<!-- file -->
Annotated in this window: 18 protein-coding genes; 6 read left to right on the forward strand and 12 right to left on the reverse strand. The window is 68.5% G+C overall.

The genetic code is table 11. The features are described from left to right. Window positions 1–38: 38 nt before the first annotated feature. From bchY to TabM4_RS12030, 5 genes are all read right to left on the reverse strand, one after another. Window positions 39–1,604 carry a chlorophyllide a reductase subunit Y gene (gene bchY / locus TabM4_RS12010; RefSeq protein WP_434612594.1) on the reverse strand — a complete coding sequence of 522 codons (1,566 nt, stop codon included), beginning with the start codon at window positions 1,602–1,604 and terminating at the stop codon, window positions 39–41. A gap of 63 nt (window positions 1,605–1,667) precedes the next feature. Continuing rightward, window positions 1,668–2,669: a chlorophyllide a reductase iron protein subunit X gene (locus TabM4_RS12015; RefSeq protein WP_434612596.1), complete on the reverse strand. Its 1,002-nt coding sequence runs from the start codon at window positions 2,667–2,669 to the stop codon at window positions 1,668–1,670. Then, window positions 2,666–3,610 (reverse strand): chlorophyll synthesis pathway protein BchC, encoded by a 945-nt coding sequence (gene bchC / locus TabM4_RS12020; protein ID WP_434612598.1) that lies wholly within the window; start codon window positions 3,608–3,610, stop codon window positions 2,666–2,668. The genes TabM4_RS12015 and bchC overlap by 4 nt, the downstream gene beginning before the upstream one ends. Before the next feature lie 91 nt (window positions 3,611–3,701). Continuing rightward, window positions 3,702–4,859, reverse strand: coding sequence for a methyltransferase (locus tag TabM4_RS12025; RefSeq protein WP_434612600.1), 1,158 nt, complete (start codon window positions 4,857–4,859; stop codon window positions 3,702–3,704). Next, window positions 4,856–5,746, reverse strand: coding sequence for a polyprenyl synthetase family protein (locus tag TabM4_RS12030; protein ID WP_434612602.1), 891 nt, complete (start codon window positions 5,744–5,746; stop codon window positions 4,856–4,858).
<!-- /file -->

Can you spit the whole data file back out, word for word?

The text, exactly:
Annotated in this window: 18 protein-coding genes; 6 read left to right on the forward strand and 12 right to left on the reverse strand. The window is 68.5% G+C overall.

The genetic code is table 11. The features are described from left to right. Window positions 1–38: 38 nt before the first annotated feature. From bchY to TabM4_RS12030, 5 genes are all read right to left on the reverse strand, one after another. Window positions 39–1,604 carry a chlorophyllide a reductase subunit Y gene (gene bchY / locus TabM4_RS12010; RefSeq protein WP_434612594.1) on the reverse strand — a complete coding sequence of 522 codons (1,566 nt, stop codon included), beginning with the start codon at window positions 1,602–1,604 and terminating at the stop codon, window positions 39–41. A gap of 63 nt (window positions 1,605–1,667) precedes the next feature. Continuing rightward, window positions 1,668–2,669: a chlorophyllide a reductase iron protein subunit X gene (locus TabM4_RS12015; RefSeq protein WP_434612596.1), complete on the reverse strand. Its 1,002-nt coding sequence runs from the start codon at window positions 2,667–2,669 to the stop codon at window positions 1,668–1,670. Then, window positions 2,666–3,610 (reverse strand): chlorophyll synthesis pathway protein BchC, encoded by a 945-nt coding sequence (gene bchC / locus TabM4_RS12020; protein ID WP_434612598.1) that lies wholly within the window; start codon window positions 3,608–3,610, stop codon window positions 2,666–2,668. The genes TabM4_RS12015 and bchC overlap by 4 nt, the downstream gene beginning before the upstream one ends. Before the next feature lie 91 nt (window positions 3,611–3,701). Continuing rightward, window positions 3,702–4,859, reverse strand: coding sequence for a methyltransferase (locus tag TabM4_RS12025; RefSeq protein WP_434612600.1), 1,158 nt, complete (start codon window positions 4,857–4,859; stop codon window positions 3,702–3,704). Next, window positions 4,856–5,746, reverse strand: coding sequence for a polyprenyl synthetase family protein (locus tag TabM4_RS12030; protein ID WP_434612602.1), 891 nt, complete (start codon window positions 5,744–5,746; stop codon window positions 4,856–4,858).